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People built all sorts of systems with SGML that didn't
use DTDs before XML. That is why most of us knew that
it could be done. We also knew that even if DTDs were
optional, they were too useful to do without. Given
a contract based system, that is obvious. Relaxing the
constraint to ensure the contract isn't at the front of
every message sent is good sense, but do you publish
books without copyrights and other 'front matter'?
Point taken but keep in mind that ASN.1 would
have to be reengineered and they need to learn the
right lessons, not the religion of markup or its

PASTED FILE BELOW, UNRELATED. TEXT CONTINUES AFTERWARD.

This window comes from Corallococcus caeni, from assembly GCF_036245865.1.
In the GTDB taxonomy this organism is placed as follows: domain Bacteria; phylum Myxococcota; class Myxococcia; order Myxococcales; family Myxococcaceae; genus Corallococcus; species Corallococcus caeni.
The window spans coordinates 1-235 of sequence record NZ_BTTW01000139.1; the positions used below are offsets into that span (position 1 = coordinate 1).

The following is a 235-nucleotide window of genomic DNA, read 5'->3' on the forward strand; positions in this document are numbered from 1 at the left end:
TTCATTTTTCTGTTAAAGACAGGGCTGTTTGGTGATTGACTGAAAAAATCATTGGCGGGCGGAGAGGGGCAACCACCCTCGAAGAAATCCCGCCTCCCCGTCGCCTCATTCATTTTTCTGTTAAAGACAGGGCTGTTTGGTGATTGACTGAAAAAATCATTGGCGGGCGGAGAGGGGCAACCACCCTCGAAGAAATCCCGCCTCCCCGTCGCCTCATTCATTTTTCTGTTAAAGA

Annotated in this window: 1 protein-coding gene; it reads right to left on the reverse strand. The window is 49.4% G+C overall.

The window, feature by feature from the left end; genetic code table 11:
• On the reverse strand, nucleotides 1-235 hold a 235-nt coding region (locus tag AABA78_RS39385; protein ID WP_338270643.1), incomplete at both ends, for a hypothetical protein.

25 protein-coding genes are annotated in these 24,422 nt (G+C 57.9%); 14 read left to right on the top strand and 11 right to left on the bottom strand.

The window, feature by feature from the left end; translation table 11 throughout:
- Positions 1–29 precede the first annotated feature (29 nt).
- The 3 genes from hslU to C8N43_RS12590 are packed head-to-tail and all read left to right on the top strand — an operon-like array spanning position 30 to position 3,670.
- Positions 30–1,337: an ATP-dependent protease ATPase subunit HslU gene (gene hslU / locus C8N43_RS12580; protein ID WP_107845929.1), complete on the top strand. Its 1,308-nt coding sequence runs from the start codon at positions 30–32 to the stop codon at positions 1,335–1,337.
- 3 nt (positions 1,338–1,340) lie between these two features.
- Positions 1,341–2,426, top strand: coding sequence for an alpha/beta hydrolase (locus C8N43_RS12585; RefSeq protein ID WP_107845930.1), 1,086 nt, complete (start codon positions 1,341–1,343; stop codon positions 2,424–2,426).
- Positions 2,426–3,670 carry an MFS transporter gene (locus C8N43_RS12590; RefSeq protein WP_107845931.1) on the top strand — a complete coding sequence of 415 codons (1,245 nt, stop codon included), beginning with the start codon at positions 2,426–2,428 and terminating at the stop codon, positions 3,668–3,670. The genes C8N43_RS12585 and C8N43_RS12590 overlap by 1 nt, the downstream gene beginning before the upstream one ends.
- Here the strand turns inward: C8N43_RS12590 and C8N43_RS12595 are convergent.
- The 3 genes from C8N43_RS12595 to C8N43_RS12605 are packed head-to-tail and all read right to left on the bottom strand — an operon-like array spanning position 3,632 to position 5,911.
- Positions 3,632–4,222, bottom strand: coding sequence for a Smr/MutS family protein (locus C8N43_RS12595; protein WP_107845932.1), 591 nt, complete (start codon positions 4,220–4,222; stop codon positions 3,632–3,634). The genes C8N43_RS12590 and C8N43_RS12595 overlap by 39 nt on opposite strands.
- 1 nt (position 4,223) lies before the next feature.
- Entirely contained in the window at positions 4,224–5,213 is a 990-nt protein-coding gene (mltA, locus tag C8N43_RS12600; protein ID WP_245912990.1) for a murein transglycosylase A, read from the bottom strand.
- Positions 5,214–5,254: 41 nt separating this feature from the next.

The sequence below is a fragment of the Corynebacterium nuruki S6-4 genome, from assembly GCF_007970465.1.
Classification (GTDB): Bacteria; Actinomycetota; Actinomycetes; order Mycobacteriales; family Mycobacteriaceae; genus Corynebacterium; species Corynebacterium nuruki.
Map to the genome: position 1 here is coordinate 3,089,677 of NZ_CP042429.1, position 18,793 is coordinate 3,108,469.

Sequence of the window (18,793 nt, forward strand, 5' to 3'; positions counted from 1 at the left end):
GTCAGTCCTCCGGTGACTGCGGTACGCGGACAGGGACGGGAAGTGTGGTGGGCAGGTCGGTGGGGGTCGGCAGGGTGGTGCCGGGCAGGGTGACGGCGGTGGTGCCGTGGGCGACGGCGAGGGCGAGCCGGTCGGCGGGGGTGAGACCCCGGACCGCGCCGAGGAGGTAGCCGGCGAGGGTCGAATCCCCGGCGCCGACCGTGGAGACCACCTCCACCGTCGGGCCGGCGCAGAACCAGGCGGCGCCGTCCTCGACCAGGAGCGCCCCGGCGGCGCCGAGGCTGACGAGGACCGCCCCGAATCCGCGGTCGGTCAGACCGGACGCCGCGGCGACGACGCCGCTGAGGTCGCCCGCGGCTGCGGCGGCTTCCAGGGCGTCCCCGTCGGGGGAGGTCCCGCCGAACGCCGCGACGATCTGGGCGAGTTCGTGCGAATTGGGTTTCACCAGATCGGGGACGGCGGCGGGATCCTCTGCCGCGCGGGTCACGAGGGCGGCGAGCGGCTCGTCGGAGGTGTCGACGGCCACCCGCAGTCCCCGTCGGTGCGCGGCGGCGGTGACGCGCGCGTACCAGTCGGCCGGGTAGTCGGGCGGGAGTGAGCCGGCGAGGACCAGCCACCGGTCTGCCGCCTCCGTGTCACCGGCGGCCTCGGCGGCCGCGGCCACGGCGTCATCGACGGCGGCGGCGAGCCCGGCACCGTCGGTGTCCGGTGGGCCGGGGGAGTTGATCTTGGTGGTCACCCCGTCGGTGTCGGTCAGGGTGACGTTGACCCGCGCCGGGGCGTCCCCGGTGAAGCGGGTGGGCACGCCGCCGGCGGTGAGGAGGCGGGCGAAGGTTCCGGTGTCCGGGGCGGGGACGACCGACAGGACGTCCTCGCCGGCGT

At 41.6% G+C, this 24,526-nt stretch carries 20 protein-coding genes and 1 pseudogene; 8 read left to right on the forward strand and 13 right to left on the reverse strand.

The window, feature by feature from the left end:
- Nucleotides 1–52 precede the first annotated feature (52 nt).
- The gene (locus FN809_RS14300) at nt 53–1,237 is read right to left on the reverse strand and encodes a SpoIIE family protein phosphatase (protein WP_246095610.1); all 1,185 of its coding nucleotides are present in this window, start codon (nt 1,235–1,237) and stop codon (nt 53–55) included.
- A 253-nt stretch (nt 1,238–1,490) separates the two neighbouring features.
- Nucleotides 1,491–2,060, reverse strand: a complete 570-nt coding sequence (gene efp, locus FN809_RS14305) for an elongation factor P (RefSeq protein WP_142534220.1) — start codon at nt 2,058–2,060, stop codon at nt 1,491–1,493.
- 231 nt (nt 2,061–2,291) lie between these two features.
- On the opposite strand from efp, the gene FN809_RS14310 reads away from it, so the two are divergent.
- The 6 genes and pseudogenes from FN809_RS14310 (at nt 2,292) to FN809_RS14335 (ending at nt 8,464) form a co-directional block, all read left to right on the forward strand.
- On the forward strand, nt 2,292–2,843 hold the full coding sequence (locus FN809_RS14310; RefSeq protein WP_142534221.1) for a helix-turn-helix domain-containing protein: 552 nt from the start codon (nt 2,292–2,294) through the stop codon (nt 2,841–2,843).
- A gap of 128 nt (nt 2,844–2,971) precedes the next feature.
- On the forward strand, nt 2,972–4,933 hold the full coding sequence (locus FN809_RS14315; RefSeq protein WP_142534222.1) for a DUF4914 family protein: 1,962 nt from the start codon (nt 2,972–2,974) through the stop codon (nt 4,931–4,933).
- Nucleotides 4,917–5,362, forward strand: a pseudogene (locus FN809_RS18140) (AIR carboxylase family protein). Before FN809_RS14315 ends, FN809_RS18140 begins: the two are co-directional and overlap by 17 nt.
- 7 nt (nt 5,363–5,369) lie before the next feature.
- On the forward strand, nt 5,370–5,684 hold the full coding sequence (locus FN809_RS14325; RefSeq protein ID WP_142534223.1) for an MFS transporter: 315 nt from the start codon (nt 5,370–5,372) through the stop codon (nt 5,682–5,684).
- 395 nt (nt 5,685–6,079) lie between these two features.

historical myths served up as lessons of history.
It's never been XML vs SGML: they are the same
thing. You just needed a bit of theatre to get
you to learn what the SGMLers knew by practice.
Now the ASN community should be asking itself
what its best practices are and if they still
apply. They may also want to scope down the
domain of the applications. Remember, "SGML
ON THE WEB". The implication was that in the
future, everything would be ON THE WEB, and
if it wasn't, it would be available when it
needed to be.
From: Eric van der Vlist [mailto:email@example.com]
Another reason why I'd compare ASN.1 to SGML rather than XML is that,
like SGML, ASN.1 seems to be schema centric: it looks like you can't do
anything in ASN.1 without designing a schema first like you can't do
much with SGML without designing a DTD first.
Since the breakthrough of XML versus SGML is the fact that schemas are
now optional, isn't ASN.1 a regression in this respect?
I'd say that this might be a reason why ASN.1 isn't binary XML, it would
rather be binary SGML!